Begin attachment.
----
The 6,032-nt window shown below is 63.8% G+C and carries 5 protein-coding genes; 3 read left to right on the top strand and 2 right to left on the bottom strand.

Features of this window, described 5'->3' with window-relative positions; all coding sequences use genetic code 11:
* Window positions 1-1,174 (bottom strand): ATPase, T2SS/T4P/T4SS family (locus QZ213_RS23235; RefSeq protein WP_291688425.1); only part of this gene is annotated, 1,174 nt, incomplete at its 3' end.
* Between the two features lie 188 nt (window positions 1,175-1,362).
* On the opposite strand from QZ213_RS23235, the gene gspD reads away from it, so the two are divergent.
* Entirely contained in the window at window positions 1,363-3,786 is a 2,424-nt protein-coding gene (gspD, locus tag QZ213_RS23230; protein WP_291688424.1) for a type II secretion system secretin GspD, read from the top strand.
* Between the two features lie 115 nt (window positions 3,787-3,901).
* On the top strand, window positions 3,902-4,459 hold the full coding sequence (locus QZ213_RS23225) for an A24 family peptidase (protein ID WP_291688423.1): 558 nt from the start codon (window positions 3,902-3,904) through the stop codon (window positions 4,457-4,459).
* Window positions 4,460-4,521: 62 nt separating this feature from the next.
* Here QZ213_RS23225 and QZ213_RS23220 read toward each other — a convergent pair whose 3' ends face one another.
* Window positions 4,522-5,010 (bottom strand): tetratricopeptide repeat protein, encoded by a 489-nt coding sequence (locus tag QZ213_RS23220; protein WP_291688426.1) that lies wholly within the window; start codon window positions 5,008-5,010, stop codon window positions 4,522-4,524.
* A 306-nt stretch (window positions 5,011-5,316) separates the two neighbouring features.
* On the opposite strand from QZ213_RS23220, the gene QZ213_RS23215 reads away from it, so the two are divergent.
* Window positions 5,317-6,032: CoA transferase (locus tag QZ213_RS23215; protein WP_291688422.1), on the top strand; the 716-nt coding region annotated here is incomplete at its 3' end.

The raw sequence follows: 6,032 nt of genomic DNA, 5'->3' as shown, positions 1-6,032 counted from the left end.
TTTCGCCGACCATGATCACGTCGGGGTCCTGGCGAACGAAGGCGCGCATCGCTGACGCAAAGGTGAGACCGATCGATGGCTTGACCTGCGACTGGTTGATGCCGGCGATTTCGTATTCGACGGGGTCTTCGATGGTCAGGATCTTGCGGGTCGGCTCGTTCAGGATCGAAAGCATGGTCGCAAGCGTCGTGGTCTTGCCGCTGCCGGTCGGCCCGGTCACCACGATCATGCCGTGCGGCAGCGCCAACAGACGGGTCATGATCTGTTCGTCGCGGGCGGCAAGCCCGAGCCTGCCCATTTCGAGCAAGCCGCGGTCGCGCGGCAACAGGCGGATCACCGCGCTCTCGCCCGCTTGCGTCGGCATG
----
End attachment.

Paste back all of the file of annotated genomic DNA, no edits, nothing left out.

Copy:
The 6,032-nt window shown below is 63.8% G+C and carries 5 protein-coding genes; 3 read left to right on the top strand and 2 right to left on the bottom strand.

Features of this window, described 5'->3' with window-relative positions; all coding sequences use genetic code 11:
* Window positions 1-1,174 (bottom strand): ATPase, T2SS/T4P/T4SS family (locus QZ213_RS23235; RefSeq protein WP_291688425.1); only part of this gene is annotated, 1,174 nt, incomplete at its 3' end.
* Between the two features lie 188 nt (window positions 1,175-1,362).
* On the opposite strand from QZ213_RS23235, the gene gspD reads away from it, so the two are divergent.
* Entirely contained in the window at window positions 1,363-3,786 is a 2,424-nt protein-coding gene (gspD, locus tag QZ213_RS23230; protein WP_291688424.1) for a type II secretion system secretin GspD, read from the top strand.
* Between the two features lie 115 nt (window positions 3,787-3,901).
* On the top strand, window positions 3,902-4,459 hold the full coding sequence (locus QZ213_RS23225) for an A24 family peptidase (protein ID WP_291688423.1): 558 nt from the start codon (window positions 3,902-3,904) through the stop codon (window positions 4,457-4,459).
* Window positions 4,460-4,521: 62 nt separating this feature from the next.
* Here QZ213_RS23225 and QZ213_RS23220 read toward each other — a convergent pair whose 3' ends face one another.
* Window positions 4,522-5,010 (bottom strand): tetratricopeptide repeat protein, encoded by a 489-nt coding sequence (locus tag QZ213_RS23220; protein WP_291688426.1) that lies wholly within the window; start codon window positions 5,008-5,010, stop codon window positions 4,522-4,524.
* A 306-nt stretch (window positions 5,011-5,316) separates the two neighbouring features.
* On the opposite strand from QZ213_RS23220, the gene QZ213_RS23215 reads away from it, so the two are divergent.
* Window positions 5,317-6,032: CoA transferase (locus tag QZ213_RS23215; protein WP_291688422.1), on the top strand; the 716-nt coding region annotated here is incomplete at its 3' end.

The raw sequence follows: 6,032 nt of genomic DNA, 5'->3' as shown, positions 1-6,032 counted from the left end.
TTTCGCCGACCATGATCACGTCGGGGTCCTGGCGAACGAAGGCGCGCATCGCTGACGCAAAGGTGAGACCGATCGATGGCTTGACCTGCGACTGGTTGATGCCGGCGATTTCGTATTCGACGGGGTCTTCGATGGTCAGGATCTTGCGGGTCGGCTCGTTCAGGATCGAAAGCATGGTCGCAAGCGTCGTGGTCTTGCCGCTGCCGGTCGGCCCGGTCACCACGATCATGCCGTGCGGCAGCGCCAACAGACGGGTCATGATCTGTTCGTCGCGGGCGGCAAGCCCGAGCCTGCCCATTTCGAGCAAGCCGCGGTCGCGCGGCAACAGGCGGATCACCGCGCTCTCGCCCGCTTGCGTCGGCATG